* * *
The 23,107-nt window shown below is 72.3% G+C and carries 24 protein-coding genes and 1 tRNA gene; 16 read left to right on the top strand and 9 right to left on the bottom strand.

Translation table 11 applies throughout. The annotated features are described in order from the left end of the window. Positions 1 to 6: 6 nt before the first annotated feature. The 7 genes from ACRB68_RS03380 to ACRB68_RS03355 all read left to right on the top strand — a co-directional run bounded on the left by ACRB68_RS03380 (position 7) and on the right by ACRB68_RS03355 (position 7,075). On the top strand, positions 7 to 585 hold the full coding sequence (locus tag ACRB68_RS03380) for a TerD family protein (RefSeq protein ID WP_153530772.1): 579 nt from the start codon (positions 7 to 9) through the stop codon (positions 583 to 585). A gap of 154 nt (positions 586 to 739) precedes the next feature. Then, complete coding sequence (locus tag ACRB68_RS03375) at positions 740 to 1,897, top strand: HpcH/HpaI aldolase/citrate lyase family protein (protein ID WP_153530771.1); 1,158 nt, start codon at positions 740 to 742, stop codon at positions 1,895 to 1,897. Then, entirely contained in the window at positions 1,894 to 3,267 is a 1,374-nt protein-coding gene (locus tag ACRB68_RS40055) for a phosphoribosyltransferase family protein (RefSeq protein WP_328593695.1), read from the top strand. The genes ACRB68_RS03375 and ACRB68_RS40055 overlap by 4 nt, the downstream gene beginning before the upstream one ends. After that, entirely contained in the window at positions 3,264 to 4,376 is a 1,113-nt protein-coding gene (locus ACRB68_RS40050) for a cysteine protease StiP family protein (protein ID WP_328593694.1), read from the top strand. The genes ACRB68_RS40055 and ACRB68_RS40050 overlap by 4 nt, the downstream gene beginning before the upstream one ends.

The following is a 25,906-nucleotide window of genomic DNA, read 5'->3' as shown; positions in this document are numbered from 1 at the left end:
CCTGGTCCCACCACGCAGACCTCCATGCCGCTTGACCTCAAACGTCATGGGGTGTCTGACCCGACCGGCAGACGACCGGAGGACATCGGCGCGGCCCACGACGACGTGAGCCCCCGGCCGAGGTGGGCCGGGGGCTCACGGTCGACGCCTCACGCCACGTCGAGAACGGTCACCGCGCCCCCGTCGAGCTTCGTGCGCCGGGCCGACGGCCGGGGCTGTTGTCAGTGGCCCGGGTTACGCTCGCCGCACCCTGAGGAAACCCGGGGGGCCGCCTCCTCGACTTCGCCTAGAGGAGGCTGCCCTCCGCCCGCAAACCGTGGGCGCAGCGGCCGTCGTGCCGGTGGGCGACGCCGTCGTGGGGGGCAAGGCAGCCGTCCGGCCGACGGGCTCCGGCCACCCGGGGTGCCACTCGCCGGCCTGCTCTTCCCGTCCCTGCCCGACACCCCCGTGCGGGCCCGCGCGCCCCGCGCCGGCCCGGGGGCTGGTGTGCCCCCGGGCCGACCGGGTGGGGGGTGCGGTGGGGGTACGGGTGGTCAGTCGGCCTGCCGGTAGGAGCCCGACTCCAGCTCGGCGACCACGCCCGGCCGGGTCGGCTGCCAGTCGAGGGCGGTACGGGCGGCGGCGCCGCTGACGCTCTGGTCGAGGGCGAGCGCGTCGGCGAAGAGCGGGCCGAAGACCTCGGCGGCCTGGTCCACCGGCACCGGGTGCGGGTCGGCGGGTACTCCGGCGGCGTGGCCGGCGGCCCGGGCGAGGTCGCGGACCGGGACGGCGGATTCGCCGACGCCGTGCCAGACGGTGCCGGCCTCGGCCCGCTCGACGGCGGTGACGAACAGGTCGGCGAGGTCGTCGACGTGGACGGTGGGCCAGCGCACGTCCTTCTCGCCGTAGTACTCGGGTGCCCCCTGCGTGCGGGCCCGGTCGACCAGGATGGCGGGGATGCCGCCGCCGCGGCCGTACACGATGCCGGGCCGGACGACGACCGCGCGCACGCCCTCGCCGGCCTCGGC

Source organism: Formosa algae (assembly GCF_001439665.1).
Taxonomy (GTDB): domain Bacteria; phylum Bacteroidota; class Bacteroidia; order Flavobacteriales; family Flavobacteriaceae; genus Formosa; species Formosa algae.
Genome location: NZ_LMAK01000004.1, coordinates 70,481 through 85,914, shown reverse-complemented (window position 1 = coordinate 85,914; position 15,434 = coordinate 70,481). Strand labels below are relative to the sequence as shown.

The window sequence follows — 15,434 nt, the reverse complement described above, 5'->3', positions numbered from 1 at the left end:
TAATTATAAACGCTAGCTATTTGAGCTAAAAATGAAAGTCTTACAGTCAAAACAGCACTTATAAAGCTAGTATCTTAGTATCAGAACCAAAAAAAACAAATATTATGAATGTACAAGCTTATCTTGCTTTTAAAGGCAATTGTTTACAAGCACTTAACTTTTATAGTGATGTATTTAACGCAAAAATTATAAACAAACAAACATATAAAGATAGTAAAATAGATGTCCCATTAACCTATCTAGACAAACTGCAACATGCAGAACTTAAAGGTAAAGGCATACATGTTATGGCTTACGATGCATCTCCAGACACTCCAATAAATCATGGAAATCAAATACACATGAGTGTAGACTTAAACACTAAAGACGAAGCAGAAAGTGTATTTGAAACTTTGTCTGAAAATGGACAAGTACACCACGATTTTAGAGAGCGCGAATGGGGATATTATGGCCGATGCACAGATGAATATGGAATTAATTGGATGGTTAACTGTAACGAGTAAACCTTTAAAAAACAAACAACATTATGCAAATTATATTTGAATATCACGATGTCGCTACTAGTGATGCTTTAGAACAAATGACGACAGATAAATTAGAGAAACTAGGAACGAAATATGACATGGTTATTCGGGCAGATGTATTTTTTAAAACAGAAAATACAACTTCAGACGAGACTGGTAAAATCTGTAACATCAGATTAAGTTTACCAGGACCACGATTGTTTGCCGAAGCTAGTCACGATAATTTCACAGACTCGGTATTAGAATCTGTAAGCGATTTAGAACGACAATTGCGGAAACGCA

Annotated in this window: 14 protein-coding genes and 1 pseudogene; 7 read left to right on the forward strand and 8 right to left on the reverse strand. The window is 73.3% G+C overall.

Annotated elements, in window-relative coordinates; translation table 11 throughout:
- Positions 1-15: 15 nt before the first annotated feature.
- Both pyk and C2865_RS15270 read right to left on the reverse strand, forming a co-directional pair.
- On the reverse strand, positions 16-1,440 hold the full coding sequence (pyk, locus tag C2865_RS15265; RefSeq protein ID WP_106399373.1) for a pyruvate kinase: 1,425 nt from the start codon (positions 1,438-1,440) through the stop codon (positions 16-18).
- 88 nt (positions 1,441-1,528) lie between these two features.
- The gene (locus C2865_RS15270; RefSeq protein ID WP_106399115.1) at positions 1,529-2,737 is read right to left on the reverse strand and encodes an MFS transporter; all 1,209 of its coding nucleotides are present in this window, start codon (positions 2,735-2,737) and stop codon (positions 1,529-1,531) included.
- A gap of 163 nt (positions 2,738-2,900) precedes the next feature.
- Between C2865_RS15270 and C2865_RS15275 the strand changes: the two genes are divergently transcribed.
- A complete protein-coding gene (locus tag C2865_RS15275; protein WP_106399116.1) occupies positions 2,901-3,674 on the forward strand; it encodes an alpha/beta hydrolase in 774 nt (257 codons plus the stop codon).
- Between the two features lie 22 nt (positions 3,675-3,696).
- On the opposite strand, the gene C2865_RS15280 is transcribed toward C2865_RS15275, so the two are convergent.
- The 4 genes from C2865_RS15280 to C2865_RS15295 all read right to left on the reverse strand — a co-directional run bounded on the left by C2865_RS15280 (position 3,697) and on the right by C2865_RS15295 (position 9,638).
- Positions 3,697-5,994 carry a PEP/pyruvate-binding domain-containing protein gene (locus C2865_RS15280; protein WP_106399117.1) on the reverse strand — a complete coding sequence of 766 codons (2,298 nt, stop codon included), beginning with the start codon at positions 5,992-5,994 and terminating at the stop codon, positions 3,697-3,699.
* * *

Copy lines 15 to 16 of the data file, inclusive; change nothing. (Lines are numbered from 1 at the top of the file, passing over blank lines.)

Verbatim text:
- 88 nt (positions 1,441-1,528) lie between these two features.
- The gene (locus C2865_RS15270; RefSeq protein ID WP_106399115.1) at positions 1,529-2,737 is read right to left on the reverse strand and encodes an MFS transporter; all 1,209 of its coding nucleotides are present in this window, start codon (positions 2,735-2,737) and stop codon (positions 1,529-1,531) included.